Deconstructing Chinn and Hana'ike
pedagogy through an indigenous lens
Learning in Indigenous communities worldwide has changed drastically since the exploration of Europeans, often seen as heralded by Columbus in 1492. The arrival of shiploads of western Europeans across Indigenous lands from Canada to the South Pacific heralded a change not only in the resident populations' ways of knowing and being but also in an entire way of life for Indigenous groups. Presently, the cultural landscape of Indigenous country is constantly evolving. This evolution is a process in which we interact and change through features of human knowing and their implications for human change. Attaining postsecondary education is one way in which adults of all ages and cultures seek to change their lives through increasing capacity for knowledge, skills, and employment. Through individual, group, and class-size interventions, culturally responsive educators need to be trained and capable of meeting the learning needs of culturally diverse populations in the postsecondary school system; however, there is a realization that current education practices are not meeting the challenges of the broad range of Indigenous cultural identities represented in today's colleges and universities (Malatest and Associates 2002). This is especially true for teacher education within the postsecondary system. Educators are becoming aware that the values in which the current systems of pedagogy are rooted in European-North American (i.e., Eurocentric) culture and that those values and those of culturally different students, such as those with Indigenous ancestry, frequently come into conflict in learning processes (Barnhardt 2002).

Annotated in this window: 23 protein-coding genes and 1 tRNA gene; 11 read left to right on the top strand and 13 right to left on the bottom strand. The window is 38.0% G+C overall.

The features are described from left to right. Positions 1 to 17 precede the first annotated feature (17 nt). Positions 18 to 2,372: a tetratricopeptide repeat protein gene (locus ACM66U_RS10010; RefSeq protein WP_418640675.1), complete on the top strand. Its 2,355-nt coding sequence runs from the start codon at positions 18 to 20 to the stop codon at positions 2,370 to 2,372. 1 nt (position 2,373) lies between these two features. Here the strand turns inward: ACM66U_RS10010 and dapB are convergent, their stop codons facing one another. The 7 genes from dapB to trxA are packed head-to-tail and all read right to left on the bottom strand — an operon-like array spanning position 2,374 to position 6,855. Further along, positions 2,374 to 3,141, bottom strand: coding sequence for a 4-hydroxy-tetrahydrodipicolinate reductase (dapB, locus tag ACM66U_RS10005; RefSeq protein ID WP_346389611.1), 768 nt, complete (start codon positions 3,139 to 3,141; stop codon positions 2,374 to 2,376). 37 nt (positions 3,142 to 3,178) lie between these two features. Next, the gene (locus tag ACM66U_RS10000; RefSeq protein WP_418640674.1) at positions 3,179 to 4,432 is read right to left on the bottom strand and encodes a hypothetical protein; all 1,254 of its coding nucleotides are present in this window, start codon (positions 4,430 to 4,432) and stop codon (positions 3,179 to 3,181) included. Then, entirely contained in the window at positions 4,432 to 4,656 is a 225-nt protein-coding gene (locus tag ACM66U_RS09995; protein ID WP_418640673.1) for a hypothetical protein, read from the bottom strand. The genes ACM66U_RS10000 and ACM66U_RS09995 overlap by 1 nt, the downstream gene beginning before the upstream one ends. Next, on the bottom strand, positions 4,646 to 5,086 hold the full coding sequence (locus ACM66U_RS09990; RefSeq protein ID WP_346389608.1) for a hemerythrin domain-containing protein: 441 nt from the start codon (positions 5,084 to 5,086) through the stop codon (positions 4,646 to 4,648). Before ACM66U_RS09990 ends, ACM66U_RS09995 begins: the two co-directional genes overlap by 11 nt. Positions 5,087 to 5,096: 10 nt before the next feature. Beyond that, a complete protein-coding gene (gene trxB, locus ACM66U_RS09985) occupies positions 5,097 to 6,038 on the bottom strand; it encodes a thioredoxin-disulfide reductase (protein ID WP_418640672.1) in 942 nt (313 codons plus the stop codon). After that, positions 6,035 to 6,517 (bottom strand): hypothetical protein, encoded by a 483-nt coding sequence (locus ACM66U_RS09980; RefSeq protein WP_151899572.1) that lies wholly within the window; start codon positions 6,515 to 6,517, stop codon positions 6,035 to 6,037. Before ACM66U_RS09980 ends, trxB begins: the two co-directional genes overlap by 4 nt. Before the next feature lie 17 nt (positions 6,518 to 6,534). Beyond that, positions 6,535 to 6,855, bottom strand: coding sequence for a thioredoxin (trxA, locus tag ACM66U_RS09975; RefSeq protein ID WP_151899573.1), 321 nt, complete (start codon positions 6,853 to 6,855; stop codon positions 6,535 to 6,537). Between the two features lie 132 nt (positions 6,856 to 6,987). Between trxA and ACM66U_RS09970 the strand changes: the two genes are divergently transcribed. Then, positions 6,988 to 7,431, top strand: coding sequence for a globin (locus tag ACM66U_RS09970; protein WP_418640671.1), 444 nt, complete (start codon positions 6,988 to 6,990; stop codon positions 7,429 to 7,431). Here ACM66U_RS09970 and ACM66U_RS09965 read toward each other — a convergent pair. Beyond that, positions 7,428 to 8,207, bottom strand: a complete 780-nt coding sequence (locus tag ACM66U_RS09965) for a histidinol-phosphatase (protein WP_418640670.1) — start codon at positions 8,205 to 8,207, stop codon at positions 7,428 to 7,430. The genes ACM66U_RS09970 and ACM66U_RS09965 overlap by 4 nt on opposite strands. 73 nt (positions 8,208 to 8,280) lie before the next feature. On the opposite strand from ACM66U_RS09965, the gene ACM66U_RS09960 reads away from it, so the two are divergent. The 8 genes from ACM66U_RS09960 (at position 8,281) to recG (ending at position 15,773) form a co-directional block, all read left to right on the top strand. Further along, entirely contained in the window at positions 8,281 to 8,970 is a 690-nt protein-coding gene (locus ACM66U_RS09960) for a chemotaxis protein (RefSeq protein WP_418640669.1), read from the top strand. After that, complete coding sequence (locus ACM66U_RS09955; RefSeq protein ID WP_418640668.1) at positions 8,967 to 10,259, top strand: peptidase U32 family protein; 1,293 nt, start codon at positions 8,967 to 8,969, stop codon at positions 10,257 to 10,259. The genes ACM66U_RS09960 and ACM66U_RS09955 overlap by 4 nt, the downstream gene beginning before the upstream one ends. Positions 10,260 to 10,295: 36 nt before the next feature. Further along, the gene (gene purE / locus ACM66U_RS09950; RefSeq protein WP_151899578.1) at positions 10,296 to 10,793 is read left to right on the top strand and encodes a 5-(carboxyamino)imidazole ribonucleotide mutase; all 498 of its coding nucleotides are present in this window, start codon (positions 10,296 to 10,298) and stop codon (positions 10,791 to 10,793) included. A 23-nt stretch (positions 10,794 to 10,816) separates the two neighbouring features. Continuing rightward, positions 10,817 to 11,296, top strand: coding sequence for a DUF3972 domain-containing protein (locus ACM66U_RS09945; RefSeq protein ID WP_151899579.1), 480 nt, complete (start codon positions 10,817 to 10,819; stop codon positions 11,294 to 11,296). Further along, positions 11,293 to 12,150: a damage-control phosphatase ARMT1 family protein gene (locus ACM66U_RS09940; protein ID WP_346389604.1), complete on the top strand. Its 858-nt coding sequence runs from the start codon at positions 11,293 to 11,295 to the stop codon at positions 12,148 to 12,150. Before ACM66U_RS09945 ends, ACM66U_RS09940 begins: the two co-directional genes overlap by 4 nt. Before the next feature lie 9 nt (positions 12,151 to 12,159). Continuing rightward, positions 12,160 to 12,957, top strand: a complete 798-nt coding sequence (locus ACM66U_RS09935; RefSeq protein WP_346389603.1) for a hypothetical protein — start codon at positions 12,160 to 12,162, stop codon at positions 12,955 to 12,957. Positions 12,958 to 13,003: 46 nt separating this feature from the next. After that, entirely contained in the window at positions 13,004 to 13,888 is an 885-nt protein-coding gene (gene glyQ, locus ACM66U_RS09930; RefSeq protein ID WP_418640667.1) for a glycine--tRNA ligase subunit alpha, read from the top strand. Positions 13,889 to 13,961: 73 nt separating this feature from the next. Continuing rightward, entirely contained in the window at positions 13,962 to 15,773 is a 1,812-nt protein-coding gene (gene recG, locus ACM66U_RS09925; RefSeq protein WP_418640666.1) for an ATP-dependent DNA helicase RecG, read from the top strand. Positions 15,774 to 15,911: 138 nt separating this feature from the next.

Full citation [Harvard style]:
Stewart, S. L. (2010)., Deconstructing Chinn and Hana'ike: pedagogy through an indigenous lens, in D. J. Tippins, M. P. Mueller, M. Van Eijck & J. D. Adams (eds.), Cultural studies and environmentalism, Dordrecht, Springer, pp. 247-256.
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